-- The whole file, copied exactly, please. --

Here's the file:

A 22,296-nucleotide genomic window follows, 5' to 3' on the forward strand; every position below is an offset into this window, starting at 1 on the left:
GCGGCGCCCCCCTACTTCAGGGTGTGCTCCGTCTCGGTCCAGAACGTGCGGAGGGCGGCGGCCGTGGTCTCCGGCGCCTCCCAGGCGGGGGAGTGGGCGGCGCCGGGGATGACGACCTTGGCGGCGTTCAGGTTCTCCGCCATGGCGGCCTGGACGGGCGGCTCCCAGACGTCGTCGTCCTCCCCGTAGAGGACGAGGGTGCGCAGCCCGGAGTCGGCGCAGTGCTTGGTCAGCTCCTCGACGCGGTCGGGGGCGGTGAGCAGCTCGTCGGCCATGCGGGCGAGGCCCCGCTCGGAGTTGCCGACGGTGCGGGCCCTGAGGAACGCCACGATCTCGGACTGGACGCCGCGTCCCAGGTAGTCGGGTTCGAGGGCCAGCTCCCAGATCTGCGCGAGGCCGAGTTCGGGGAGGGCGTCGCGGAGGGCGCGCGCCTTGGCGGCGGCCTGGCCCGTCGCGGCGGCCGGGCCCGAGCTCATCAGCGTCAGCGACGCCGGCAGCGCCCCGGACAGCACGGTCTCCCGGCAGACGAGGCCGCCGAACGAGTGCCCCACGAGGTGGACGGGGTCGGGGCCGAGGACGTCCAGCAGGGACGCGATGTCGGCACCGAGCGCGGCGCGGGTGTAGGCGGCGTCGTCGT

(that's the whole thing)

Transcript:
A 22,296-nucleotide genomic window follows, 5' to 3' on the forward strand; every position below is an offset into this window, starting at 1 on the left:
GCGGCGCCCCCCTACTTCAGGGTGTGCTCCGTCTCGGTCCAGAACGTGCGGAGGGCGGCGGCCGTGGTCTCCGGCGCCTCCCAGGCGGGGGAGTGGGCGGCGCCGGGGATGACGACCTTGGCGGCGTTCAGGTTCTCCGCCATGGCGGCCTGGACGGGCGGCTCCCAGACGTCGTCGTCCTCCCCGTAGAGGACGAGGGTGCGCAGCCCGGAGTCGGCGCAGTGCTTGGTCAGCTCCTCGACGCGGTCGGGGGCGGTGAGCAGCTCGTCGGCCATGCGGGCGAGGCCCCGCTCGGAGTTGCCGACGGTGCGGGCCCTGAGGAACGCCACGATCTCGGACTGGACGCCGCGTCCCAGGTAGTCGGGTTCGAGGGCCAGCTCCCAGATCTGCGCGAGGCCGAGTTCGGGGAGGGCGTCGCGGAGGGCGCGCGCCTTGGCGGCGGCCTGGCCCGTCGCGGCGGCCGGGCCCGAGCTCATCAGCGTCAGCGACGCCGGCAGCGCCCCGGACAGCACGGTCTCCCGGCAGACGAGGCCGCCGAACGAGTGCCCCACGAGGTGGACGGGGTCGGGGCCGAGGACGTCCAGCAGGGACGCGATGTCGGCACCGAGCGCGGCGCGGGTGTAGGCGGCGTCGTCGT